New York Jets, Week 1: Stock Up, Stock Down
The New York Jets kicked off their NFL season against the Buffalo Bills this past weekend. In an abysmal performance, there were some positives and negatives to come out of the game. Let’s take a look at the Jets’ post-loss stock report:
Pierre Desir: Where do I start? The New York Jets desperately needed to upgrade the cornerback room this offseason. To do so, they signed Pierre Desir to a 1-year deal worth up to $5.5M.
After a down year in Indianapolis, the Jets were banking on Desir to return to 2018 form, where he allowed 614 yards and 5 TDs in 15 games, while also raking in 2 INTs and 8 PDs. Not great by any stretch of the imagination, but Jets fans were almost certain Desir would be an upgrade to the prior horrendous 2019 cornerback room.
Unfortunately, that was not the case, and Desir did his best Trumaine Johnson impersonation this weekend.
Desir only saw the field for 35/87 of the defensive snaps. In those few amount of snaps, Desir allowed Josh Allen to go 4/4: throwing for 43 yards, 2 first downs, and 2 touchdowns, while also being penalized twice. He was benched early on and replaced by recently cut-and-resigned cornerback Nate Hairston. Desir was given a whopping 28.9 grade in coverage, per PFF.
Short camp and the possibility of not being 100% healthy may be to blame, but there is no way of sugar-coating it. Just an overall horrific performance by the newly signed CB.
Sam Darnold: Even the most biased Jets fan can’t deny the fact that Darnold was nowhere near good this past Sunday. Early in the game, the only thing the offense could do was go 3-and-out. Missed throw after miss throw, drop after drop, the offense could never get it rolling.
Darnold’s stat line may not look the worst: going 20/35 (60%) for 215 yards, 1 TD, and 1 INT, but the numbers are deceiving. Take away the Crowder 69-yard screen TD, and Darnold only throws 146 yards on 34 attempts. That would be 4.29 YPA. Is it fair to play that game? Maybe not, but it’s telling. One specific play, the interception, was mind-boggling. Darnold threw a jump ball, cross body on the run, to 5’8” slot wide receiver Jamison Crowder. After 2 full years in the league, and entering his 3rd, you never expect a throw like that from a quarterback like him.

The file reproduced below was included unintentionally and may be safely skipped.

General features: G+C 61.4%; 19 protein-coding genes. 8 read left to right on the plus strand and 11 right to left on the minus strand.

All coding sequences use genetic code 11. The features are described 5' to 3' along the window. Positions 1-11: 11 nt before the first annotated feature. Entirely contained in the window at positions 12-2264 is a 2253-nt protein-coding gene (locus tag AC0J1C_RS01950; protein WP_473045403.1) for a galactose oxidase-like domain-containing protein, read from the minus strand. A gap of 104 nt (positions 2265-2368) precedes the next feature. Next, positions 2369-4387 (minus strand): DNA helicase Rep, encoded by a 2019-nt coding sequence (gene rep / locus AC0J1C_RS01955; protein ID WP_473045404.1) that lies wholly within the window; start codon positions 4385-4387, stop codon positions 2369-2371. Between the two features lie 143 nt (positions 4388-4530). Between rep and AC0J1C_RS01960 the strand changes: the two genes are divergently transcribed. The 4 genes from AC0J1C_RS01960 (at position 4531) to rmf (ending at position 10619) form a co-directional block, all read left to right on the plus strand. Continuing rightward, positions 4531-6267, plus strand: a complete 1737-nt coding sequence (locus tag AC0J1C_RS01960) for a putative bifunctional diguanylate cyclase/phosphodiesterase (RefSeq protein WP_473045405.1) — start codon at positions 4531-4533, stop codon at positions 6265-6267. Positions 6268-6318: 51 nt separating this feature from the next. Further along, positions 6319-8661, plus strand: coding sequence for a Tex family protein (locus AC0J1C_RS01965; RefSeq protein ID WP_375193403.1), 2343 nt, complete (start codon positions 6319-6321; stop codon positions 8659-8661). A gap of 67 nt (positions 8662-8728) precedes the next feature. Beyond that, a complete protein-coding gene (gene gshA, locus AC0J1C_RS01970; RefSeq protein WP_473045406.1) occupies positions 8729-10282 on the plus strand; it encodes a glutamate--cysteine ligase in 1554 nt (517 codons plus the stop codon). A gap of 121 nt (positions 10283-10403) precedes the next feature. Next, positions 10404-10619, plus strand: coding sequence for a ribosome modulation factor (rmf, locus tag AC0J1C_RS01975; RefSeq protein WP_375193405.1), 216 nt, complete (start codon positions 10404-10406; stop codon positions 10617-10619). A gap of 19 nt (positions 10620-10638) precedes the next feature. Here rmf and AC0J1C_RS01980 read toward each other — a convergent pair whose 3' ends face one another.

Another concerning play, came when Darnold scrambled to his left and took a sack. Jamison Crowder was wide open up the field. Darnold has made throws like that numerous times in the past. What has changed since then to cause this?
His mechanics seem to have regressed since he entered the league, his footwork was bad, and he just generally looked uncomfortable in the pocket. The fact that Darnold was better in a 2-minute drill makes you wonder if he’s overthinking during games.
In Darnold’s defense, he was playing with a completely new wide receivers corps and an almost completely new offensive line for the first time, while also having Adam Gase as his play-caller. It is nowhere near time to jump ship on Darnold, but many expected better from the 3rd year quarterback.
Le’Veon Bell: 2 years ago, the Jets signed Bell to a mega-contract, paying him $52.5M over 4 years. The talent has never left Bell, but he has been nowhere close to the running back he was in Pittsburgh. He simply just does not fit this team and its scheme. The transition from the mighty Steelers offensive line to a bottom 5 Jets offensive line has not been a pleasant one for Bell.